One of the houses [shown above] mistakenly identified as a ‘VBIED facility’ in that video belonged to Basim Razzo, and he became a key informant in Azmat and Anand’s investigation; he was subsequently interviewed by Amy Goodman: the transcript is here. She also interviewed Azmat and Anand: that transcript is here.  In the course of the conversation Anand makes a point that amply and awfully confirms Christiane Wilke‘s suggestion – in relation to air strikes in Afghanistan – that the burden of recognition, of what in international humanitarian law is defined as ‘distinction’, is tacitly being passed from combatant to civilian: that those in the cross-hairs of the US military are required to perform their civilian status to those watching from afar.

It goes back to this issue of Iraqis having to prove that they are not ISIS, which is the opposite of what we would think. We would think that the coalition would do the work to find out whether somebody is a member of ISIS or not. Essentially, they assume people are ISIS until proven otherwise.

To make matters worse, they have to perform their ‘civilianness’ according to a script recognised and approved by the US military, however misconceived it may be.  In the case of one (now iconic) air strike in Afghanistan being an adolescent or adult male, travelling in a group, praying at one of the times prescribed by Islam, and carrying a firearm in a society where that is commonplace was enough for civilians to be judged as hostile by drone crews and attacked from the air with dreadful results (see here and here).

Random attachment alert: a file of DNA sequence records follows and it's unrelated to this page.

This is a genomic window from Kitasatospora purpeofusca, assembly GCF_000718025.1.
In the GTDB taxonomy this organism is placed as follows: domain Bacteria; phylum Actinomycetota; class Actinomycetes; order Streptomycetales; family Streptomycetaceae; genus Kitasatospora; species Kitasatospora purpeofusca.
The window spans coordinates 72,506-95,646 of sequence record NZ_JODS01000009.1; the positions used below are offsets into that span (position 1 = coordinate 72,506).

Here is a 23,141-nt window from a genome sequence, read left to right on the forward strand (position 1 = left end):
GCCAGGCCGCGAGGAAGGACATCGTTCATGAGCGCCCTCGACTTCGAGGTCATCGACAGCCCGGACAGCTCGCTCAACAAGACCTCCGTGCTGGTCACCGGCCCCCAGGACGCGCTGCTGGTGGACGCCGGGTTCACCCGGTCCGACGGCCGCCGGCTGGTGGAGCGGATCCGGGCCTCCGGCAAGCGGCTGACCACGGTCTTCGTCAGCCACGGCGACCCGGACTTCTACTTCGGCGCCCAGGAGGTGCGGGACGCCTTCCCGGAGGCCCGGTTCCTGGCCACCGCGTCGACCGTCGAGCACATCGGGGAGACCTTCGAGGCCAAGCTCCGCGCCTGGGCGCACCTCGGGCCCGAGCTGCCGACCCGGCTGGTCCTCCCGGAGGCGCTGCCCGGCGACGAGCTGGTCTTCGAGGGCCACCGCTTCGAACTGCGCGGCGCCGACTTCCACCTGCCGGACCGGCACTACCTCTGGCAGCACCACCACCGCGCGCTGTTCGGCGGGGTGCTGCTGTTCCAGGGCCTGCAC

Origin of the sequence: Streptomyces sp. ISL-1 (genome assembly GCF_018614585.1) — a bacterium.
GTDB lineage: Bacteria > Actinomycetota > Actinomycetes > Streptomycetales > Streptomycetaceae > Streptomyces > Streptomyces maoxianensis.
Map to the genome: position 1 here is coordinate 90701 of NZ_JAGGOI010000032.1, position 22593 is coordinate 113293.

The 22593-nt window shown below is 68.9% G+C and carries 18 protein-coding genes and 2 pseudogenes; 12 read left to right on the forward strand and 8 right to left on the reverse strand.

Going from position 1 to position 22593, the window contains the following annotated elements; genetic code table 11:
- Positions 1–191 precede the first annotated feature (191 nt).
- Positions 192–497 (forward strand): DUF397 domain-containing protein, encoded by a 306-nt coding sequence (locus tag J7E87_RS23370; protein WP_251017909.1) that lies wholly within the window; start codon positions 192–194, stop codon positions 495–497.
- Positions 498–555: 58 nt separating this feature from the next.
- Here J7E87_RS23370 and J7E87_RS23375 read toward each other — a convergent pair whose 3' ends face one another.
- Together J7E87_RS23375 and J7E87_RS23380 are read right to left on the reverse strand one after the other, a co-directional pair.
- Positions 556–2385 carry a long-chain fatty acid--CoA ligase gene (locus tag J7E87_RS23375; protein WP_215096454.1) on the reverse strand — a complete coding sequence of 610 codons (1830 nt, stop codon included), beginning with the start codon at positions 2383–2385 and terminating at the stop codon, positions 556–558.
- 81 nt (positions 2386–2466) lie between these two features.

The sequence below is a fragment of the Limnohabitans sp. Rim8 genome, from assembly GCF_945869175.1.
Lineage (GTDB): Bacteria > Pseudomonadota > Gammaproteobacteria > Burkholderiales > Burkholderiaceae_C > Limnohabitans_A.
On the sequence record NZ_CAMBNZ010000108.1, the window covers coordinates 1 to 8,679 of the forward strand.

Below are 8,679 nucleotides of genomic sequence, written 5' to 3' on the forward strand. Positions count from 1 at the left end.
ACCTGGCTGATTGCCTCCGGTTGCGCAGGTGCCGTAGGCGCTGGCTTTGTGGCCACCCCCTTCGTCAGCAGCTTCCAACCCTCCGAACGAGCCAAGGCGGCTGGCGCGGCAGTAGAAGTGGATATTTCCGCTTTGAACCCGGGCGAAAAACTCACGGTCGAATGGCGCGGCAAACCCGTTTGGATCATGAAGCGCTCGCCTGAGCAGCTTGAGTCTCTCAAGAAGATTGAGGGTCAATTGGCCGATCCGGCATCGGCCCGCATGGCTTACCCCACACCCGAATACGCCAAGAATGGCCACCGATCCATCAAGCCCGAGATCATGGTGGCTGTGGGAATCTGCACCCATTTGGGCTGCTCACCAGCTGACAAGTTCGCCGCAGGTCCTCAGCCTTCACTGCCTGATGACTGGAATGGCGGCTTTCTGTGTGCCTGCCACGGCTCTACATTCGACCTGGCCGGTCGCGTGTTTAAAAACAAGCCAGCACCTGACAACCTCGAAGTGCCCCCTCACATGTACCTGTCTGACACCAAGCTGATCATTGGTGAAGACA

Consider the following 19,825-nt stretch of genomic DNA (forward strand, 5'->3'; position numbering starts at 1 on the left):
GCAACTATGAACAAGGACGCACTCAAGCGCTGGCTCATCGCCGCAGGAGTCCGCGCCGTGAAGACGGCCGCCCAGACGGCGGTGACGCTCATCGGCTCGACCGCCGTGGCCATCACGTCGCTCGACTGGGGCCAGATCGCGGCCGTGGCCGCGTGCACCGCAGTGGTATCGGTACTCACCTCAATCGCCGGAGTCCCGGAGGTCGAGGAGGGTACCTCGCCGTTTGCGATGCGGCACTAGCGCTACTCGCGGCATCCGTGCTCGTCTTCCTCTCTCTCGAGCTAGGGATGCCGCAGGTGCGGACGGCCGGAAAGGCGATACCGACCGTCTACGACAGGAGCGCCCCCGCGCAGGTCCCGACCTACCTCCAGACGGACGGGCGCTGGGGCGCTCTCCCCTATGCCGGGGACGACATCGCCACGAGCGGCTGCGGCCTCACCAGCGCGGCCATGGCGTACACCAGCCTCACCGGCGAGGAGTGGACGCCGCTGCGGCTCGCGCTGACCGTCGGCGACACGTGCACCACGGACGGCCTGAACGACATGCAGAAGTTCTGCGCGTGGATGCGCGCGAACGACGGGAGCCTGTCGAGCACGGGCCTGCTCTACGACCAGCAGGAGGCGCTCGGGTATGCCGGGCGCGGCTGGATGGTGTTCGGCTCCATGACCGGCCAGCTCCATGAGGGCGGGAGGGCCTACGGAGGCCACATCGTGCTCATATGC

This is stunning investigative journalism, but it’s more than that: the two authors are both at Arizona State University, and they have provided one of the finest examples of critical, probing and accessible scholarship I have ever read.

Tracking and targeting

News from Lucy Suchman of a special issue of Science, Technology and Human Values [42 (6) (2017)]  on Tracking and targeting: sociotechnologies of (in)security, which she’s co-edited with Karolina Follis and Jutta Weber.

Here’s the line-up:

Lucy Suchman, Karolina Follis and Jutta Weber: Tracking and targeting

This introduction to the special issue of the same title sets out the context for a critical examination of contemporary developments in sociotechnical systems deployed in the name of security. Our focus is on technologies of tracking, with their claims to enable the identification of those who comprise legitimate targets for the use of violent force. Taking these claims as deeply problematic, we join a growing body of scholarship on the technopolitical logics that underpin an increasingly violent landscape of institutions, infrastructures, and actions, promising protection to some but arguably contributing to our collective insecurity. We examine the asymmetric distributions of sociotechnologies of (in)security; their deadly and injurious effects; and the legal, ethical, and moral questions that haunt their operations.